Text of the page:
Technology companies often have unusual names that have little to do with the company's actual business. Hulu, for example, comes from a Chinese proverb in which Hulu is described as a "holder of precious things." Startup MemSQL, however, took a much more descriptive approach.
The San Francisco-based company's first product was an in-memory relational database designed to run on commodity hardware.
"We started with the principle that disk was slow; there was so much new memory and solid state coming into servers that we knew anything we built would be in memory. We decided it had to be distributed, it had to use memory, and it had to have SQL," said Eric Frenkiel, the company's CEO and co-founder.
The company's name came from combining two key components of its solution: Mem for memory and SQL for structured query language. "It says what it does, and any geek gets it," Frenkiel said, noting that, as a bonus, he and MemSQL co-founder and CTO Nikita Shamgunov only paid six dollars for the domain name.
Frenkiel and Shamgunov met at Facebook, where Frenkiel worked with partners and sales and Shamgunov worked with databases. Seven years older than Frenkiel, Shamgunov spent more than half a decade as a senior database engineer at Microsoft SQL Server prior to his time at Facebook.
They were in the same orientation class, which Frenkiel described as a "boot camp" in which new Facebook hires were given a laptop and a problem to solve, an approach MemSQL has borrowed for its own employees. "It gets you immersed very quickly," he said.
Eye on the Enterprise
Finding they shared an entrepreneurial bent, the men left Facebook to participate in Y Combinator, the influential program that provides seed funding and business advice to startups. According to Frenkiel, MemSQL was the first company with an enterprise focus to complete the program. MemSQL initially focused on transactional processing when it was founded in 2011, but it began offering analytics capabilities at the behest of its early customers.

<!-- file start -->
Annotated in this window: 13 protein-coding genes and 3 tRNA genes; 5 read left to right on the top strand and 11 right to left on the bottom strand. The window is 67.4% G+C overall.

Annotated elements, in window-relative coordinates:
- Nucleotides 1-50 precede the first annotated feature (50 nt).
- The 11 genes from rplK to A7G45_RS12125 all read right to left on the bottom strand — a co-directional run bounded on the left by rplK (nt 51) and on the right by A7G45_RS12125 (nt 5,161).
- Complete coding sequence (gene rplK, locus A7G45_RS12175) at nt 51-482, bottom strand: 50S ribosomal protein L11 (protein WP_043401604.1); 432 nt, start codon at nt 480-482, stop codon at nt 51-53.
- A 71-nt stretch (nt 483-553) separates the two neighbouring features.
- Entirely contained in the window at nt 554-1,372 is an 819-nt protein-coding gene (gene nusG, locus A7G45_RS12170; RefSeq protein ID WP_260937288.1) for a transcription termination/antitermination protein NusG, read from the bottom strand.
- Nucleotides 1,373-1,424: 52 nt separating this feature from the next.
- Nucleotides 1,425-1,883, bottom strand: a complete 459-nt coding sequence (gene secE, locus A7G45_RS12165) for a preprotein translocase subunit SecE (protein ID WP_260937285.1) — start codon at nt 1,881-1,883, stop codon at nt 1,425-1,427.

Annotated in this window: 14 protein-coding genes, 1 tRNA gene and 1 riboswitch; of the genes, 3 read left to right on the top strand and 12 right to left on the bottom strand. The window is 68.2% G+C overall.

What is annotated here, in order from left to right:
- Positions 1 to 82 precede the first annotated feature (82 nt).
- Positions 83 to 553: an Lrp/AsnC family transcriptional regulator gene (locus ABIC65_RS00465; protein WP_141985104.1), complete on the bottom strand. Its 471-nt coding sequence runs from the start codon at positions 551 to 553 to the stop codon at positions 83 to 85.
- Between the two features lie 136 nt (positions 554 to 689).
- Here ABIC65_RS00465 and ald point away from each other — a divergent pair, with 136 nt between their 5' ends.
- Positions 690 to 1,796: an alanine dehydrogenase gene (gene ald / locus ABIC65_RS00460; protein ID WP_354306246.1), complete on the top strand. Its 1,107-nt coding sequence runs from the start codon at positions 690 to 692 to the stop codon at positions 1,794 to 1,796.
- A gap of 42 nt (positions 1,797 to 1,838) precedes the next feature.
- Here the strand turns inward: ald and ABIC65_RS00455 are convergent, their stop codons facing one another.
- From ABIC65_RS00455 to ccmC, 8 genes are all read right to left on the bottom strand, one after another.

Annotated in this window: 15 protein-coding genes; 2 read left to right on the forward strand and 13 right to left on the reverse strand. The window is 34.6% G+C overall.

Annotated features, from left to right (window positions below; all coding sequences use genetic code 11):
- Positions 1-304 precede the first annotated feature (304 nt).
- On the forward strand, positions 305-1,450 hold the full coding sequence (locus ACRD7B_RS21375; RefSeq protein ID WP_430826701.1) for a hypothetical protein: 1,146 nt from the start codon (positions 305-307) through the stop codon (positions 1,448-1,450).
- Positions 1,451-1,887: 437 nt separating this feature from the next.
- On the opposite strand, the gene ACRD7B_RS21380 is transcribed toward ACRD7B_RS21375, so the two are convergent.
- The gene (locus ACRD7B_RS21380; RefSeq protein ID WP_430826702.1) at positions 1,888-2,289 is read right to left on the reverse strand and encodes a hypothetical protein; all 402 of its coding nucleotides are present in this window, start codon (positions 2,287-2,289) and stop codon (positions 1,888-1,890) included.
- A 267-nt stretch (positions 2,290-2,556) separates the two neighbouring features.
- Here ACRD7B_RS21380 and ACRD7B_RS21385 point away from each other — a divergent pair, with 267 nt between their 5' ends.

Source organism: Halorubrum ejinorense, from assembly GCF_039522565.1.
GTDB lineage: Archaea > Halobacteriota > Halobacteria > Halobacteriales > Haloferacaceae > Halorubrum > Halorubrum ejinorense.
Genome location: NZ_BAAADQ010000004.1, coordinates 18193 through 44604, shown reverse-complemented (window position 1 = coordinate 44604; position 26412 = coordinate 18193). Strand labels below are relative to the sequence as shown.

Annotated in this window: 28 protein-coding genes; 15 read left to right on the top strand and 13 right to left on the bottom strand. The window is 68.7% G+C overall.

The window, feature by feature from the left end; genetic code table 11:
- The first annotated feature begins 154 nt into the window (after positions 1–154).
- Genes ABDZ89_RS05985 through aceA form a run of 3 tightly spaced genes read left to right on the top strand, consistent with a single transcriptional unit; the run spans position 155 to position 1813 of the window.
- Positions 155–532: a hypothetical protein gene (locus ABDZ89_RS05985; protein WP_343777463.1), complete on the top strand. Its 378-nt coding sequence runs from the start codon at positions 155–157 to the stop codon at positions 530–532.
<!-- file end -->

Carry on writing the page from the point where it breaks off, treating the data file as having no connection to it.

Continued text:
"We are now a database platform for real-time analytics," Frenkiel said. "In addition to the database engine itself, we have the ability to store data at petabyte scale on disk and apps that let our customers go real-time very easily."
The combination of processing and analytics earned MemSQL recognition as a "visionary" on two of Gartner's Magic Quadrants. Gartner tapped the company as a visionary in its quadrants for both Data Warehouse and Data Management Solutions for Analytics and Operational Database Management Systems. This is not a common feat. Just four other companies -- SAP, Oracle, IBM and Microsoft -- appear as either leaders or visionaries in those categories.
The enterprise focus was a natural for MemSQL due to Frenkiel's business-oriented background and the nature of its product. "A high-performance database lends itself to the Fortune 2000," he said, noting that MemSQL has more than 1,000 active clusters worldwide.
Who Uses MemSQL
The company's marquee customers include Comcast, Pinterest, Akamai and EMC. Financial services, advertising technology and e-commerce companies are among MemSQL's most enthusiastic adopters, with logistics, real-time shipping and other types of geospatial analytics among the most interesting use cases.
"Our customers are fundamentally and functionally data-driven companies. Information is a key facet of their business," Frenkiel said.
But not all of MemSQL's users are big corporations. The company also offers a free and downloadable community edition of its solution, for anyone who wants to accelerate their analytics or ETL processes. The community edition lacks the authentication, data replication and disaster recovery capabilities of the enterprise product, Frenkiel said.
Fast Facts about MemSQL
Founders: Eric Frenkiel (CEO), Nikita Shamgunov (CTO)
HQ: San Francisco
Product: database platform for real-time analytics
Customers: Include Comcast, Kellogg, Pinterest, Akamai, Samsung, EMC, Novusand Tapjoy
Funding: $85 million with investors including Accel, Caffeinated Capital, Khosla Ventures, Data Collective, First Round, REV, IA Ventures and In-Q-Tel
Ann All is the editor of Enterprise Apps Today and eSecurity Planet. She has covered business and technology for more than a decade, writing about everything from business intelligence to virtualization.